I predicted a 31-17 Clemson win, which obviously was incorrect and drops my season prognostication record to 1-1.
Here is how I graded out my 5 Keys to defeating Georgia Tech:
1. It’s a Ball Game
Reggie Ball was 20-of-36 for 251 yards and four touchdowns Saturday night. Ball never got rattled, a remarkable achievement for such a young player, especially when you consider that he was playing on the road and faced substantial adversity during the fourth quarter. While Ball was not spectacular, he was clutch during the most critical times of the game.
All the focus will be on the great touchdown receptions by his wide receivers, but Ball placed those passes in the perfect locations that allowed Tech to succeed despite excellent coverage. Clemson did get to Ball several times in crucial situations that stalled Tech drives, but Reggie got up each time and came back swinging.
After a lackluster performance against Clemson last year, Ball proved that he has a bright future in Atlanta. There is not much you can do but tip your hat to him…and give Clemson a failing grade in stopping him.
2. Tackle Training
Missed tackles were few and far between Saturday night, so a silver lining can be extracted from the game. P. J. Daniels did rush for 100 yards, but most of that was due to excellent play calling by Tech and some over pursuit on the counter play by Clemson’s defense.
There is some improvement needed, however, in that the Clemson defense has got to be able to stand running backs up and not let them fall forward for extra yards. Nevertheless, if the fundamentals of tackling continue to improve week to week, this will no longer be an area of concern.
3. Spread The Wealth
As I suspected, Tech really keyed on Chansi Stuckey, limiting the spectacular sophomore to just one reception. Stuckey did get the ball two more times on shovel passes, but his three touches for 25 yards were well below his numbers from last week. Airese Currie was also limited, catching 6 balls for 80 yards. Expect to see more of this as the season goes on.
The good news is that the other wide outs did step up and make some plays as the game went on. Curtis Baham, after not catching a ball against Wake, hauled in 3 for 41 yards and a touchdown. Kelvin Grant tied Currie with a team leading 6 catches and 80 yards receiving. Even Ben Hall caught a ball on Saturday night.
This is going to have to be a recurring theme for these “role” players. Their production is going to be desperately needed, especially considering the threats that Stuckey and Currie are to opposing defenses. Teams are going to do everything in their power to stop the big two, which should open plenty of doors for the other guys down the stretch. And so far, so good.
4. Run to Those Holes
For the first time in almost five years, Clemson broke two long runs from the line of scrimmage for touchdowns. Reggie Merriweather barreled 62 yards early in the 4th quarter and Kyle Browning skipped 54 yards for a score late in the game.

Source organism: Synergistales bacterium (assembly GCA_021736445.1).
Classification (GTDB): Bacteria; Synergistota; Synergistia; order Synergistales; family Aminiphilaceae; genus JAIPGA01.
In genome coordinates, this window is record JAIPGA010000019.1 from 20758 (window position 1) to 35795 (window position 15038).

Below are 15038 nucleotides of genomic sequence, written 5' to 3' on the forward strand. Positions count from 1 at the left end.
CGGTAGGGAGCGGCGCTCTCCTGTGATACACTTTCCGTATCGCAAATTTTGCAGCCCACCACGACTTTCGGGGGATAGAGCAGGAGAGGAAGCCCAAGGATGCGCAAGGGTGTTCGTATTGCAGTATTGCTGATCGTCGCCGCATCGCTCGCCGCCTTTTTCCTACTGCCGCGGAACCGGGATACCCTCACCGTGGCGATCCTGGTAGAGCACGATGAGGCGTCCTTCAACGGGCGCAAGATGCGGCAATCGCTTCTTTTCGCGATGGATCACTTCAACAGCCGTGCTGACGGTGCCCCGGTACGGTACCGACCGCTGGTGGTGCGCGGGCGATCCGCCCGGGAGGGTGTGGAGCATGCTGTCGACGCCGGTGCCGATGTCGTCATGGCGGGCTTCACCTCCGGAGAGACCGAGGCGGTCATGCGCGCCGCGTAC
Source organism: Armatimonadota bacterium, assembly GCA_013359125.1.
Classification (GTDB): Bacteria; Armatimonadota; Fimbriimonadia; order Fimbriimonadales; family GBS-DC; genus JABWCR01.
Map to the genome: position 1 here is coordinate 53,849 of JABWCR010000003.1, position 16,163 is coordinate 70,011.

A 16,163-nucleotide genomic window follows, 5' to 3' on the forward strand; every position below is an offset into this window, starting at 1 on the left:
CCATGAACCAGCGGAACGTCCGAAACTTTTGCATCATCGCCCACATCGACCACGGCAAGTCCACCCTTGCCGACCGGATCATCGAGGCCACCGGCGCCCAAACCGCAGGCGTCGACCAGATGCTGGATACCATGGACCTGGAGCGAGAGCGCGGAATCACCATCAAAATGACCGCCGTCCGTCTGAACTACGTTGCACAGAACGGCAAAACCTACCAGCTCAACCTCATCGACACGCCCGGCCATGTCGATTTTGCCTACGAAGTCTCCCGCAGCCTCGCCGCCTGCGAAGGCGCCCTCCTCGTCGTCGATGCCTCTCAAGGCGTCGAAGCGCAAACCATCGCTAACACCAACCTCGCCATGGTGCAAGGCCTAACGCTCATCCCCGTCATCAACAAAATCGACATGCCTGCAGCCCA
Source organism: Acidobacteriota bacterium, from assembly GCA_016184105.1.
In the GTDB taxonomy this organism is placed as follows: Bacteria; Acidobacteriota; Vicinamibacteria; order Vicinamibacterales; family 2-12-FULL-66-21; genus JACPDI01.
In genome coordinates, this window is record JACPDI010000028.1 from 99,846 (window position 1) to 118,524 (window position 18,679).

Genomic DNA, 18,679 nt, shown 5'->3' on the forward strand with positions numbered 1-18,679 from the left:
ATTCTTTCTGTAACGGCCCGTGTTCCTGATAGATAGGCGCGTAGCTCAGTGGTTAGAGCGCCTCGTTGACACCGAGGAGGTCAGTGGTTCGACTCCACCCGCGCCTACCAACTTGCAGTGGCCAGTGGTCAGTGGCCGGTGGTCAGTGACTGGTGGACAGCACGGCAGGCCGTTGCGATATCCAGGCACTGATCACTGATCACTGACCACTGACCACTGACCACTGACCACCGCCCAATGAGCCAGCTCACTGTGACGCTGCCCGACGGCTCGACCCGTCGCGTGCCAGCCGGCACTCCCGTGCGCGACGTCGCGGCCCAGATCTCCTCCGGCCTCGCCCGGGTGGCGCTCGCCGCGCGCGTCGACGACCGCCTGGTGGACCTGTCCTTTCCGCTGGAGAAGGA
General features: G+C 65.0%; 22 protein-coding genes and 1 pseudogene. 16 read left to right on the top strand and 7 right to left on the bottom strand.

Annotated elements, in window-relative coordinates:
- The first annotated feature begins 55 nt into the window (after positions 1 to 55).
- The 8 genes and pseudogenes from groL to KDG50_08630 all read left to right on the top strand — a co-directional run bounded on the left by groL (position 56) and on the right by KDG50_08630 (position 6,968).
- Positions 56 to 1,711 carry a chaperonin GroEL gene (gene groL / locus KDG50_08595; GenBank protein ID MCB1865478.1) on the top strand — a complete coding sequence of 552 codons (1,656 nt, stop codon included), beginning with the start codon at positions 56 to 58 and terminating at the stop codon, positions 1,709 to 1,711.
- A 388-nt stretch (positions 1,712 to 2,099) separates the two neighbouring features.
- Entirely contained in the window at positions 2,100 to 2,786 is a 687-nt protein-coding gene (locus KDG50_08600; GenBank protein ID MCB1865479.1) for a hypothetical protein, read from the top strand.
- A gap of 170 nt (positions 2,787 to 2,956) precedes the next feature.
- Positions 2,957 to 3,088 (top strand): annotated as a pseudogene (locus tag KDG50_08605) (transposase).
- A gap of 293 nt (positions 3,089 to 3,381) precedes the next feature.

Overall, Clemson rushed 30 times for 199 yards on the evening. Of course, if you would have told me that before the game I would have said Clemson would have won the game easily.
Still a bit concerning, however, is when you break the numbers down. The other 28 carries (minus the 2 touchdown runs) garnered only 2.9 yards per rush. That is still too low to maintain clock control, something that certainly hurt Clemson Saturday night. Ironically enough, the fact that Clemson scored on the two long runs actually may have hindered the Tigers chances to win the game since the defense was spending so much time on the field.
That being said, it still has to go down as a positive note that Clemson was able to make create big plays in the running game. Expect to see Merriweather and Browning more and more, at least until Duane Coleman gets back in the lineup full time.
5. Reverse The Turnovers
Once again, Clemson lost the turnover battle 4-2 on Saturday night. And this time it proved to be fatal. In fact, Yusef Kelly fumbled late the game on the 3rd and 1, and that fumble cost the Tigers a critical first down. While Kelly recovered the fumble, it most certainly had a profound impact on the game since Clemson had to punt on the next play.
Clemson simply is not going to beat good teams by getting beat in the turnover department. It kept Wake Forest in the game, and it kept Georgia Tech in the game. It’s so difficult to correct, because you want your players to play aggressive and try to make plays. But it must be corrected. As I said last week, Clemson does not have to necessarily win the turnover battle. But they must at least break even.
Clemson will travel to College Station for a match up with Texas A&M. Stay tuned to CUTigers.com for Clemson coverage as well as information on where we will be broadcasting The Tiger Pre-Game Show.